Stocks wavered on Wednesday, Sept. 20, with investors given little impetus to move higher until the Federal Reserve announces policy decisions on interest rates and its balance sheet.
The Dow Jones Industrial Average was down 0.03%, the S&P 500 slipped 0.02%, and the Nasdaq fell 0.12%. All benchmark indexes closed at records a day earlier -- the Dow for the sixth day in a row and the S&P 500 for its third.
The Federal Open Market Committee, the decision-making arm of the Fed, will wrap up its meeting on Wednesday afternoon after talking policy for two days. A policy announcement is expected at 2 p.m. ET and a press conference from Chair Janet Yellen is expected shortly after.
Investors are fairly certain in what they expect out of the Fed, but need the confirmation. Markets have priced in a zero chance of change to U.S. interest rates, but near-certainty to the Fed beginning to unwind its $4.5 trillion balance sheet. The latter creates the same kind of tightening conditions as a rate hike.
"If the signals are right, then this week should mark the point when the ... Fed finally begins the long-overdue process of unwinding its bloated balance sheet," said Aberdeen Standard Investments investment manager James Athey. "That would make it a milestone in the post-crisis monetary experiment."
Fed funds futures are currently pricing in a nearly 61% chance of a 25-basis-point increase at the December meeting of the Fed, putting the federal funds rate at 1.25% to 1.5%.
Existing home sales fell 1.7% in August to a seasonally adjusted pace of 5.35 million. The drop was its first in five months as tight supply restricted demand. Economists had expected a reading of 5.44 million.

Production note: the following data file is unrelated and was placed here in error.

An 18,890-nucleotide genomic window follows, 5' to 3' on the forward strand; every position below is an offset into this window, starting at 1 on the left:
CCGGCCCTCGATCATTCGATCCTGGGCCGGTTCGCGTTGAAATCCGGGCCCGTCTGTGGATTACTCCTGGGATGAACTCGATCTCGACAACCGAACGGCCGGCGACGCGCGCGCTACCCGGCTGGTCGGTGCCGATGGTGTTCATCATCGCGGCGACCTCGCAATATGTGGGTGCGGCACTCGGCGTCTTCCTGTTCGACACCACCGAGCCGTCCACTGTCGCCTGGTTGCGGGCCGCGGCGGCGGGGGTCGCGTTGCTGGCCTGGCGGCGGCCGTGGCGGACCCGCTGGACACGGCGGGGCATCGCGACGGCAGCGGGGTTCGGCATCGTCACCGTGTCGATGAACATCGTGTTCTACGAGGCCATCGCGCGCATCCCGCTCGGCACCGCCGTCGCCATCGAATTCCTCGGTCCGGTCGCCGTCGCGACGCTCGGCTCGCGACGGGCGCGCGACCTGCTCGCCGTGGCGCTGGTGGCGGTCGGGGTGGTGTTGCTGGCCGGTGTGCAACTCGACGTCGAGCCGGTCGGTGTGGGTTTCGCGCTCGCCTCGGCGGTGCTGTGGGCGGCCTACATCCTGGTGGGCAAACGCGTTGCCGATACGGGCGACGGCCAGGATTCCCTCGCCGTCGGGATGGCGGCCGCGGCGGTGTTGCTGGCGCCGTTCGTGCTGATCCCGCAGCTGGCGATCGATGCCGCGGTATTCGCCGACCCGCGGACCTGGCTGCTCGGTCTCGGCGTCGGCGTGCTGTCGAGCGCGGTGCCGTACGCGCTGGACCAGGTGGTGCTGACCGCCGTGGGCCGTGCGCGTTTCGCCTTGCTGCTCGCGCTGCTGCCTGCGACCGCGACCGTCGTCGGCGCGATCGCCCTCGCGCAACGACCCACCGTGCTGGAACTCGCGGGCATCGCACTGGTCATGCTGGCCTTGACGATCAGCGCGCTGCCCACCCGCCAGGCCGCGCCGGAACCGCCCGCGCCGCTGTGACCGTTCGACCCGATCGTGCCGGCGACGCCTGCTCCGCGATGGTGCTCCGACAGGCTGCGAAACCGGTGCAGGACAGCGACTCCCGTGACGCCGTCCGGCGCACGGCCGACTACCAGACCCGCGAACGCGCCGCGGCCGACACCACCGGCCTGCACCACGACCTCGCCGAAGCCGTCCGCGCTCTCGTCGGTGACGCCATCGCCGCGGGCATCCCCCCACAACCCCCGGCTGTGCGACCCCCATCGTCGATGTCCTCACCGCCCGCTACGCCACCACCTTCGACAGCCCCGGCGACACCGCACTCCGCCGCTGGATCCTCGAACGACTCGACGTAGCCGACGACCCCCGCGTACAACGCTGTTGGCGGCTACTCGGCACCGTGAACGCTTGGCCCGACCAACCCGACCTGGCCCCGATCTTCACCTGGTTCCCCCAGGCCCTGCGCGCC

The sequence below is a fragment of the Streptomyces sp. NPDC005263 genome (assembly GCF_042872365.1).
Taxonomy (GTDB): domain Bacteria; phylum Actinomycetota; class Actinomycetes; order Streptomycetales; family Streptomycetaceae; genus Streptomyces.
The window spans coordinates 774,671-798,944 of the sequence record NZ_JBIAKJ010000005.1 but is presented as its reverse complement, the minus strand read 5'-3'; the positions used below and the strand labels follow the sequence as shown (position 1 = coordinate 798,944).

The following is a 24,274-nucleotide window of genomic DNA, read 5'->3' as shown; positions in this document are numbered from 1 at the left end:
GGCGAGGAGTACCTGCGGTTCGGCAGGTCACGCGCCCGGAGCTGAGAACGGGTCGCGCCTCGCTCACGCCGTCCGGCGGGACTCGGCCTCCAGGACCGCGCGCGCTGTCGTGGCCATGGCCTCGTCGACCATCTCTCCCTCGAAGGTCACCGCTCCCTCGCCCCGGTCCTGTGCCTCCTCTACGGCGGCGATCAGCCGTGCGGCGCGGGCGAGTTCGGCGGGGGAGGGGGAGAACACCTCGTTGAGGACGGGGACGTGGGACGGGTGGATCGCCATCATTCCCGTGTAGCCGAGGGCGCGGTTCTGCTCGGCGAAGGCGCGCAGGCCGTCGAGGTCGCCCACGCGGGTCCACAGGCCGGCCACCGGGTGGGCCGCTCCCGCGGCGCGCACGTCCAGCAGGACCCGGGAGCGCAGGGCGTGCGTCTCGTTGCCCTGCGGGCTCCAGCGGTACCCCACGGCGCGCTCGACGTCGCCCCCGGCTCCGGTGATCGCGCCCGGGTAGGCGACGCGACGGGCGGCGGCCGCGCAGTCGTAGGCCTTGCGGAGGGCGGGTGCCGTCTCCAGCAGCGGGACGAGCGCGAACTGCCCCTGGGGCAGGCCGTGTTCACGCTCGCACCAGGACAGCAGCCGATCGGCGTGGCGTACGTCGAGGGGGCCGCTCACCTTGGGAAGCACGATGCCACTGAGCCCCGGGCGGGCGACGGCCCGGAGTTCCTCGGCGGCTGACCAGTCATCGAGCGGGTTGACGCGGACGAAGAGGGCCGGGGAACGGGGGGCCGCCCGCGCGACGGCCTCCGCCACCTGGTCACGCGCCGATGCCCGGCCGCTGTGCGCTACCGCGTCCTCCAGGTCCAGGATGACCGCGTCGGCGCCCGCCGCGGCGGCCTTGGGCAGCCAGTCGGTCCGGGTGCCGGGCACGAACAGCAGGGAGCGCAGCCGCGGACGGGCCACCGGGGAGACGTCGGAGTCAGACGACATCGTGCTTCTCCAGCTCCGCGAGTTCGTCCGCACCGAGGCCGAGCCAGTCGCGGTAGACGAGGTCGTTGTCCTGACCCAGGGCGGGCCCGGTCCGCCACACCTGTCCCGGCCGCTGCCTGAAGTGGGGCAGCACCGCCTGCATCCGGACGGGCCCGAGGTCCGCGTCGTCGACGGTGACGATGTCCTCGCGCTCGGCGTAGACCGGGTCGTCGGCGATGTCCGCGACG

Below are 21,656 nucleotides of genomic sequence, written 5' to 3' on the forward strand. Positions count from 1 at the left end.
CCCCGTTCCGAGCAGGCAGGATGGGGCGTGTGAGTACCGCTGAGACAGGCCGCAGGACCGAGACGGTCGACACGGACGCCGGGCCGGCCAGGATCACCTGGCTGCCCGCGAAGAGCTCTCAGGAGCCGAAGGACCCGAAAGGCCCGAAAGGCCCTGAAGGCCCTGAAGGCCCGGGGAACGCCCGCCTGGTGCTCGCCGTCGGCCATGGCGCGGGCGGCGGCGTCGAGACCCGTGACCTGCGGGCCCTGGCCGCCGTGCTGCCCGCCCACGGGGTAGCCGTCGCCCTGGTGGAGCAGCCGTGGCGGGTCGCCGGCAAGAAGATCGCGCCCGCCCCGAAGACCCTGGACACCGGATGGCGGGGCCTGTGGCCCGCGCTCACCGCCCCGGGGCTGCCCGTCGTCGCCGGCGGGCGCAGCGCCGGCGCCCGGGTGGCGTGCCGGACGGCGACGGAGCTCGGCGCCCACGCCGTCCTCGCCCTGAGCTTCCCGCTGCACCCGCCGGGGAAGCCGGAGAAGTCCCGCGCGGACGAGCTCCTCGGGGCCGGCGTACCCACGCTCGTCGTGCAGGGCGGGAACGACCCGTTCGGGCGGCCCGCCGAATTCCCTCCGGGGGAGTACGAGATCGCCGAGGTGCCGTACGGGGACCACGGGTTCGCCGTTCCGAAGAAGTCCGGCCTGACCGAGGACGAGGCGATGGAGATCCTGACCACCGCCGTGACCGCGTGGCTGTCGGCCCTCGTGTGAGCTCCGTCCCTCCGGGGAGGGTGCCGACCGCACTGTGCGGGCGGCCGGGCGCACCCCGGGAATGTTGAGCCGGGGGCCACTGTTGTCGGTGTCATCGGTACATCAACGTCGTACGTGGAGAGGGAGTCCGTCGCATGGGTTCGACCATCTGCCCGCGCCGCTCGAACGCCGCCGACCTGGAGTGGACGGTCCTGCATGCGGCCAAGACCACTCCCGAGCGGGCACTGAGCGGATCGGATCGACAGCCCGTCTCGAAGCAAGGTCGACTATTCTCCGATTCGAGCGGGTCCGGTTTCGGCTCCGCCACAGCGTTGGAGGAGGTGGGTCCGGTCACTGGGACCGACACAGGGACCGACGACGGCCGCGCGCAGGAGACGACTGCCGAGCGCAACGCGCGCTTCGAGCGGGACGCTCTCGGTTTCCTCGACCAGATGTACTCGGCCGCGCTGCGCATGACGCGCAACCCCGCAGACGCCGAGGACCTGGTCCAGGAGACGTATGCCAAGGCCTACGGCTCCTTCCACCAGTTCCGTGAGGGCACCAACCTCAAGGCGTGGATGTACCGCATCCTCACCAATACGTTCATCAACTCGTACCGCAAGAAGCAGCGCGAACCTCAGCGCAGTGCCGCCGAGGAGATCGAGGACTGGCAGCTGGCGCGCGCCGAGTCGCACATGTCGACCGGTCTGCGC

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Crude oil stockpiles ballooned again in the past week as the fallout from Hurricane Harvey continued. U.S. crude inventories rose by 4.6 million barrels in the past week, according to the Energy Information Administration. The previous two weeks have shown a large increase in stockpiles as Harvey crippled refinery production in the Texas and Louisiana region. Gasoline and distillates stocks declined.
West Texas Intermediate crude was up 1.5% to $50.23 a barrel on Wednesday.
The death toll following a massive earthquake in central Mexico continued to climb. Rescuers searched for survivors of Mexico's deadliest earthquake in decades as the number of confirmed fatalities stood at 217, according to the Associated Press. The magnitude-7.1 quake on Tuesday struck on the 32nd anniversary of the 1985 earthquake that killed thousands.
In more weather-related devastation, Puerto Rico was bracing for Hurricane Maria landfall, just days after Hurricane Irma caused severe destruction. The Category 4 storm was downgraded, though it's still expected to bring winds of up to 155 mph and cause more damage than Irma.
Adobe Systems Inc. (ADBE) - Get Report fell nearly 5% even after fiscal third-quarter earnings from the software company topped Wall Street estimates. Net income in the quarter was 84 cents a share, up from 54 cents a year earlier. Adjusted earnings were $1.10 a share, topping forecasts of $1.01. Revenue rose to $1.84 billion; analysts expected $1.82 billion.